This morning I watched Obama on CNN talk about his health care plan as opposed to Clinton’s. They’re plans are very similar with one difference that Clinton’s camp is trying to exploit. Her plan requires everyone to get health insurance. His plan will provide access to health care for all, but would not mandate it.
So Hillary Clinton, because of her real expertise on the issue is being talked about in the press as having the upperhand. But no one has taken seriously Obama’s concerns about a health care mandate–enforcing a healthcare mandate when you haven’t made it affordable enough will do more harm than good.
Though Clinton says she would work to lower overall costs to make healthcare affordable, her plan would then fine people for not having it, or garnish people’s wages to ensure it. So, you fine me, garnish my wages so I may lose money to buy food or pay rent–how am I helped by that? Wouldn’t that ruin my overall health outcomes? And would you have more people dodging the healthcare system, and only showing up to emergency room when they are in the most dire of situations? Wouldn’t that drive costs higher in the end?
I think her plan, in all seriousness shows the intelligence of a policy wonk–brilliant in it’s scope, but falls short in terms of practicality for many poor and working class people.
Obama’s plan would give people universal access–would drive costs down, ensure all children, but wouldn’t force people into getting it. He has said that he thinks most people who don’t have health insurance don’t have it not because they don’t want it, but because its not affordable. In the last Democratic debate, he knows the mandate would create potentially more damaging public health outcomes than it would improve, especially for people who make too much for Medicaid but not enough to pay for their own out of pocket.
NY Times columnist Paul Krugman has repeatedly slammed Obama’s plan in his columm, most recently yesterday. But the reality is, Clinton’s plan won’t cover everyone either. The best critique of Krugman, and the naysayers of Obama’s plan I’ve read is from a health policy blog called the Sentinel Effect. The blog interviews Obama health policy advisor David Cutler in December, and here’s his take (Cutler is in quotations, Interviewer in italics):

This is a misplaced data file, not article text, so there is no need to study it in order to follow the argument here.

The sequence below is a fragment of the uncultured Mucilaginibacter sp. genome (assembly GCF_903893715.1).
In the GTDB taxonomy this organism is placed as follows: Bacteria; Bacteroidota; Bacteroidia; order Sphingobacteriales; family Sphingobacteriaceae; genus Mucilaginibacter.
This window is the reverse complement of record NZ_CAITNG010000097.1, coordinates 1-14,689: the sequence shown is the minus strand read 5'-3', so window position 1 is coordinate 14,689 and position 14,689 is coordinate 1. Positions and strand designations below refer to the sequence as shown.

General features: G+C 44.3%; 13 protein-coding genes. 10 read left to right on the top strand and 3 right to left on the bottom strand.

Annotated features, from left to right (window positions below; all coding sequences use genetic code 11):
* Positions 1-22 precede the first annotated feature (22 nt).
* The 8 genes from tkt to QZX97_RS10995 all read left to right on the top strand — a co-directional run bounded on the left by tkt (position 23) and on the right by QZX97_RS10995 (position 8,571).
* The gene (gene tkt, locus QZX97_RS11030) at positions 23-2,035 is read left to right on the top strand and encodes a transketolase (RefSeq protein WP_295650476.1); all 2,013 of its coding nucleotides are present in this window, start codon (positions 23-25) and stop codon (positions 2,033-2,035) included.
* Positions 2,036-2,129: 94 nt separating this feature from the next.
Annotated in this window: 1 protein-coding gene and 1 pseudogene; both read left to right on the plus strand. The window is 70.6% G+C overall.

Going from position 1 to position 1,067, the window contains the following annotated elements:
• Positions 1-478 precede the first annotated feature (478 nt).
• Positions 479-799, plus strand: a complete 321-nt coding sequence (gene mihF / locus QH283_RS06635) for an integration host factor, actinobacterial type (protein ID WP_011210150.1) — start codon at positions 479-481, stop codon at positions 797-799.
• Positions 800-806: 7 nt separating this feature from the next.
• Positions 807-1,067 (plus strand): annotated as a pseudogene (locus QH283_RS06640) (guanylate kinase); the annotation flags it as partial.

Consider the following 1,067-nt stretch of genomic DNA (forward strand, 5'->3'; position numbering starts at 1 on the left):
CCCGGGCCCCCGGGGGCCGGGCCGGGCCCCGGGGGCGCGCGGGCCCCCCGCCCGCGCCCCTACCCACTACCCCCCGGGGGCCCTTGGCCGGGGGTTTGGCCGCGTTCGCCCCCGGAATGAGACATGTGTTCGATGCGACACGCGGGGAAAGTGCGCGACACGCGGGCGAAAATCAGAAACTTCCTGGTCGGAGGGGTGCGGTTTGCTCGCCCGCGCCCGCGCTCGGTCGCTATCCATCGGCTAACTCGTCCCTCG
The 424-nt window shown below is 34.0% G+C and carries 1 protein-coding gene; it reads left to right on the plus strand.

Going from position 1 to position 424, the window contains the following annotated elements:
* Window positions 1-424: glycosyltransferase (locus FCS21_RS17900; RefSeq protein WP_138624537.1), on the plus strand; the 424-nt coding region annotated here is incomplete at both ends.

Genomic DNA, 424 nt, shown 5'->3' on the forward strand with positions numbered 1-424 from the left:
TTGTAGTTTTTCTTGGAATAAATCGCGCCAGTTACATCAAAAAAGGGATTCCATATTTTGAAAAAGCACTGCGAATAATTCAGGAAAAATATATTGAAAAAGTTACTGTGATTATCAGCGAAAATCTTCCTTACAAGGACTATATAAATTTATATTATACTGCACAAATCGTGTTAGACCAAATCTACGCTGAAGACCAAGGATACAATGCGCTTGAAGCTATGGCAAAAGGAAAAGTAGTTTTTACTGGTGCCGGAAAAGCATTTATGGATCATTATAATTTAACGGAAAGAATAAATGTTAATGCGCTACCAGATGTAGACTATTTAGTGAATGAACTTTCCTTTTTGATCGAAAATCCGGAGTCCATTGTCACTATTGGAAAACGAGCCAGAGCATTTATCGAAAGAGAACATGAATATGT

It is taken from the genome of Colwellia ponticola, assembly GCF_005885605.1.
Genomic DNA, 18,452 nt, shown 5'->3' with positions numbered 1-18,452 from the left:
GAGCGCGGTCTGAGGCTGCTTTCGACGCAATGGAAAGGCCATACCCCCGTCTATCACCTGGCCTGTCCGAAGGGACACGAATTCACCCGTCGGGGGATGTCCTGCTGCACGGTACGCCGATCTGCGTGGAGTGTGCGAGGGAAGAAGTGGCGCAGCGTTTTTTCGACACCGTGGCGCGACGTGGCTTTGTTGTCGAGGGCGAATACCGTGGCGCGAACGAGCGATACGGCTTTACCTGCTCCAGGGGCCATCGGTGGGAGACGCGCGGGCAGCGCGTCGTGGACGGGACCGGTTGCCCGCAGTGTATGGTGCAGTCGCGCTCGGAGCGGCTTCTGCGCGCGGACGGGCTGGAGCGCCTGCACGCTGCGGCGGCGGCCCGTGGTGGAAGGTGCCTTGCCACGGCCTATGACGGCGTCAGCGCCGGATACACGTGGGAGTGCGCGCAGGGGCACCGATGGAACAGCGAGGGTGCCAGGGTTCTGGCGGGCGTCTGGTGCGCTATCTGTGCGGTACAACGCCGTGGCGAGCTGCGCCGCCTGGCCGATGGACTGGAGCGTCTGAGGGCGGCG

Then the devil is in the details, isn’t it? What would premiums costs? Who would get a subsidy, and for how much? Nobody is debating these issues with any specificity, and yet that’s where – arguably – the real debate should take place.
“That’s why we’re suggesting that we lower costs first. Otherwise, you’re saying you want to force people to buy something, but we don’t know how much it will cost or what you’ll get in return.”
There’s been talk that a consensus is forming among policy analysts that 10% of income is the right number for total out-of-pocket health costs, including premiums, copays, and deductibles. But that’s a very high number for lots of people.
“Well, healthcare is 16% of the GDP now. Some of that cost is being borne through taxes already. So it depends what you want to count.”
But 10% for whom? $4,000 for a family of four with income of $40,000 is a devastating figure. Whereas there are probably very few people in the top 2% of income who spend 10% on healthcare.
“That’s where the subsidy debate comes in, and is another reason to address the cost issue first.”
The reality is, in order to have “universal health care” you’d hae to get rid of the insurance companies–or severely limit their role to one of simply administration. But why would you need them in a single payer system? The government would just pay the providers directly. Since the insurance companies aren’t going anywhere if they can help it, they best thing to do is to drastically lower costs and make it affordable and accessible for people to get. t